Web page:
The first Birmingham EAC recruited patients with symptoms up to six months’ duration by actively approaching and encouraging primary care physicians to refer appropriate patients. Today’s Birmingham EAC has changed its focus to patients with symptom duration of three months or less.
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Explore This IssueMay 2008
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“The great successes of our early arthritic clinics have been that we have been able to identify very specific predictors of the development of RA in patients with early synovitis and have identified, for the first time, that the first few weeks after the onset of symptoms represent a pathologically distinct phase in the development of RA,” says Dr. Raza.
For example, the Birmingham group noted that a combination of anti-cyclic citrullinated peptide (CCP) antibodies and rheumatoid factor in patients with three months’ or less symptom duration has a high specificity for development of persistent RA.1 These findings were later validated by the Austrian group led by Josef S. Smolen, MD, chair of the division of rheumatology at the Medical University of Vienna in Austria and chair of the second department of medicine at the Center for Rheumatic Diseases at Hietzing Hospital in Vienna. The Birmingham researchers later demonstrated that early RA is characterized by a distinct and transient synovial fluid cytokine profile.2 Dr. Raza notes that these observations need to be reproduced in additional cohorts before being incorporated into predictive algorithms.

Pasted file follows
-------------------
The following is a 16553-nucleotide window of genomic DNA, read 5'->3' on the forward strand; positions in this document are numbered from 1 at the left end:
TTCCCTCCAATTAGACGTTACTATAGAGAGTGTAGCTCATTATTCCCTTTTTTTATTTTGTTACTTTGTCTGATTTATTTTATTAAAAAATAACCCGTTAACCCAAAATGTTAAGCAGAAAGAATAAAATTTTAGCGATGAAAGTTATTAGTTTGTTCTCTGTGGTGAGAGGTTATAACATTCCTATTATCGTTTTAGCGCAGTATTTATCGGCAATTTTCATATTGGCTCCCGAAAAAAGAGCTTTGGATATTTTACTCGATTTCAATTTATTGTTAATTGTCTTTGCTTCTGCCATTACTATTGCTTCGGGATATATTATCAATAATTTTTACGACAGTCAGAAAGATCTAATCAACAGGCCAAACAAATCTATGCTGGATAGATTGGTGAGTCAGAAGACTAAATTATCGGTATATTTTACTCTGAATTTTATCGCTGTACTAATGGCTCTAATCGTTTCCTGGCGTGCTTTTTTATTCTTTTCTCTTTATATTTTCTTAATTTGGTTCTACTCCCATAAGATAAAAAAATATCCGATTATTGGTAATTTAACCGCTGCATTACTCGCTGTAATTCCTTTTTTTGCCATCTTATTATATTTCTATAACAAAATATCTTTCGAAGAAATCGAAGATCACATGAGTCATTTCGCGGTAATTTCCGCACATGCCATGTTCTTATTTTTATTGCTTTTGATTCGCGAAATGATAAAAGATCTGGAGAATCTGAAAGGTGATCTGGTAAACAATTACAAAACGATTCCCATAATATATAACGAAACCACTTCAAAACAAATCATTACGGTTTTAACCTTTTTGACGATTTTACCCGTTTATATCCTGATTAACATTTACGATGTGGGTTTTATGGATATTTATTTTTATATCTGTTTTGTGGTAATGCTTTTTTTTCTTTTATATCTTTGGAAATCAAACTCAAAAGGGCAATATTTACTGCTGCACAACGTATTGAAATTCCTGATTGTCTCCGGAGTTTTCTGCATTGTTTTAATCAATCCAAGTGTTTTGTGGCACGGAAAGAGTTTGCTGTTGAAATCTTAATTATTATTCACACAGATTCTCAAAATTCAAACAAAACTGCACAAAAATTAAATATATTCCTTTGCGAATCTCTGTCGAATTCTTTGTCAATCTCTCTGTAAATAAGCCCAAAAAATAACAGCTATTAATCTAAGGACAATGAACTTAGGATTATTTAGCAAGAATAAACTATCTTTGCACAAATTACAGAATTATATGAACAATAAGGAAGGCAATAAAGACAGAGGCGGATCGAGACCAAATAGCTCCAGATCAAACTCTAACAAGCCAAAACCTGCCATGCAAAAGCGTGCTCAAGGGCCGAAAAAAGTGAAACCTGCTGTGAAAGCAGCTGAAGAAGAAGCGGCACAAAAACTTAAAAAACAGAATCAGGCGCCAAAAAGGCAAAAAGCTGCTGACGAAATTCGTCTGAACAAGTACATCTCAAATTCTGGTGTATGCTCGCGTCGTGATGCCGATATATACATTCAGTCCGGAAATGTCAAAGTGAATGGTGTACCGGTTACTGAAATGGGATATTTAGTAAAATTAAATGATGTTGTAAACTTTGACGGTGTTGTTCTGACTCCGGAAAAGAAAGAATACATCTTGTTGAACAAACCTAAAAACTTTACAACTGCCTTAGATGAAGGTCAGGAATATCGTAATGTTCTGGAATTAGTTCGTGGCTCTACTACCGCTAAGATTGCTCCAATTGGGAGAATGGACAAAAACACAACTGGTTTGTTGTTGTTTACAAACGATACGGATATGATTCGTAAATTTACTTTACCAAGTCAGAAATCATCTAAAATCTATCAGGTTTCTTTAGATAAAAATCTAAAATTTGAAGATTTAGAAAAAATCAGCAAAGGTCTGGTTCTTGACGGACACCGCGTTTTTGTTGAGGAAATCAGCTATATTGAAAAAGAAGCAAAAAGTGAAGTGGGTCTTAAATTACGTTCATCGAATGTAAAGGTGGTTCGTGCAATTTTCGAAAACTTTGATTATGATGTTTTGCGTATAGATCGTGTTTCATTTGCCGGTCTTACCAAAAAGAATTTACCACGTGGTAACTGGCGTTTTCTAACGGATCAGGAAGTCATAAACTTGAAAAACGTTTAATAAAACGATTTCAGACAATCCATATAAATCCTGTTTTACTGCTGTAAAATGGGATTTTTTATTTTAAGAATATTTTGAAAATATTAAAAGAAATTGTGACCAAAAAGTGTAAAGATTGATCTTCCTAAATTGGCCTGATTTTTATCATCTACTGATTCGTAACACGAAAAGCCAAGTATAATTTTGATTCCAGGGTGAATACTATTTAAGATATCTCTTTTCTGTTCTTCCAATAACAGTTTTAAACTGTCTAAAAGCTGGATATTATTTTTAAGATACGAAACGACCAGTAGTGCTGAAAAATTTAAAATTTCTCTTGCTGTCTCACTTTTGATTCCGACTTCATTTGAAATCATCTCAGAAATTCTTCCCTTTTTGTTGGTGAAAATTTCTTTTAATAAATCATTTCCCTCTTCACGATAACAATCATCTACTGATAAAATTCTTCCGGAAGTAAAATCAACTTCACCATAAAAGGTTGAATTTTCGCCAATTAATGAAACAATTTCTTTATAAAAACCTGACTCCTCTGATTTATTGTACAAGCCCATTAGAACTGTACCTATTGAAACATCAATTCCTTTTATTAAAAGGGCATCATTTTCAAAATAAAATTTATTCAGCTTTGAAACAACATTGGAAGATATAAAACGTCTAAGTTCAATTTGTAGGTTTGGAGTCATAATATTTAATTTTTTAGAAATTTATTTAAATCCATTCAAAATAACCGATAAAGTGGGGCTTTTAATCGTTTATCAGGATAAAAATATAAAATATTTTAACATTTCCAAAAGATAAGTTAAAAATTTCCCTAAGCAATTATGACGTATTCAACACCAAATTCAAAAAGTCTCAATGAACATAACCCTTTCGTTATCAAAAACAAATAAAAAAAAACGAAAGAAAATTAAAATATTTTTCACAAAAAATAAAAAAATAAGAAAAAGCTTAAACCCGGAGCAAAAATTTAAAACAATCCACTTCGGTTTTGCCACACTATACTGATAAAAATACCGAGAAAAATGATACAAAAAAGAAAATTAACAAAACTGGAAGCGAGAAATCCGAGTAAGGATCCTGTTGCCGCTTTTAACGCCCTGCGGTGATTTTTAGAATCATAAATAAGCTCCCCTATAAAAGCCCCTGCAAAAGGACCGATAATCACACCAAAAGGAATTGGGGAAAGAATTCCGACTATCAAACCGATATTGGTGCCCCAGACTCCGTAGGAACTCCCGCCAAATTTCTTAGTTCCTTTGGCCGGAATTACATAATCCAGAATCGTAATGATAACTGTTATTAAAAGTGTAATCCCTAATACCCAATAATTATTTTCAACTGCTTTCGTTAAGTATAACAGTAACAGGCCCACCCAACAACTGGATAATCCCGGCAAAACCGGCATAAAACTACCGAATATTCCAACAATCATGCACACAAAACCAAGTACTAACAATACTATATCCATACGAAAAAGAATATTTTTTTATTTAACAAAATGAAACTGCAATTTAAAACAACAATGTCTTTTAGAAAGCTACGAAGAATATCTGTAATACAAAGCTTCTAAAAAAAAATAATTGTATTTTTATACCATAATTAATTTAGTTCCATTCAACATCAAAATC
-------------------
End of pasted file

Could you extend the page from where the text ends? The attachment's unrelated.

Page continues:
While the Birmingham EAC flourished, additional clinics began to emerge in other countries. In 1993, the department of rheumatology of the Leiden University Medical Center in The Netherlands established the Leiden EAC, “because we wanted to study the natural course of arthritis and identify prognostic markers for disease by well-organized follow-up schemes of all patients,” says Tom Huizinga, MD, professor of rheumatology at Leiden University Medical Center and director of the Leiden EAC.
The Leiden EAC’s earliest challenge was to contact all general practitioners in the area for referrals of patients with symptom duration of less than two years. Now, with a centralized database of over 2,000 patients, Dr. Huizinga says his group has demonstrated that patient outcome can be improved by rapid treatment initiation. Additionally, “an enormous amount of data have been gathered to better understand the pathogenesis and thereby establish better treatment schedules.”
While some of the earliest EACs were confined to clinical research units, in the 1990s EACS began to emerge as part of general rheumatology services worldwide, according to research by Mark A. Quinn, MBChB, MRCP, and Dr. Emery.3